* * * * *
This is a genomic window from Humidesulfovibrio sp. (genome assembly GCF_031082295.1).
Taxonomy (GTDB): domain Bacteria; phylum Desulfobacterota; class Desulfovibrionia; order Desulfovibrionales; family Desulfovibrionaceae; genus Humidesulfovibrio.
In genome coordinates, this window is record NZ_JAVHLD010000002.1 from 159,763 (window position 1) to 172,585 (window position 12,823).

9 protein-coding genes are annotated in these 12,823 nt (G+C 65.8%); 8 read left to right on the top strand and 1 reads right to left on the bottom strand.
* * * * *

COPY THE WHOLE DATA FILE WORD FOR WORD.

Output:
This is a genomic window from Humidesulfovibrio sp. (genome assembly GCF_031082295.1).
Taxonomy (GTDB): domain Bacteria; phylum Desulfobacterota; class Desulfovibrionia; order Desulfovibrionales; family Desulfovibrionaceae; genus Humidesulfovibrio.
In genome coordinates, this window is record NZ_JAVHLD010000002.1 from 159,763 (window position 1) to 172,585 (window position 12,823).

9 protein-coding genes are annotated in these 12,823 nt (G+C 65.8%); 8 read left to right on the top strand and 1 reads right to left on the bottom strand.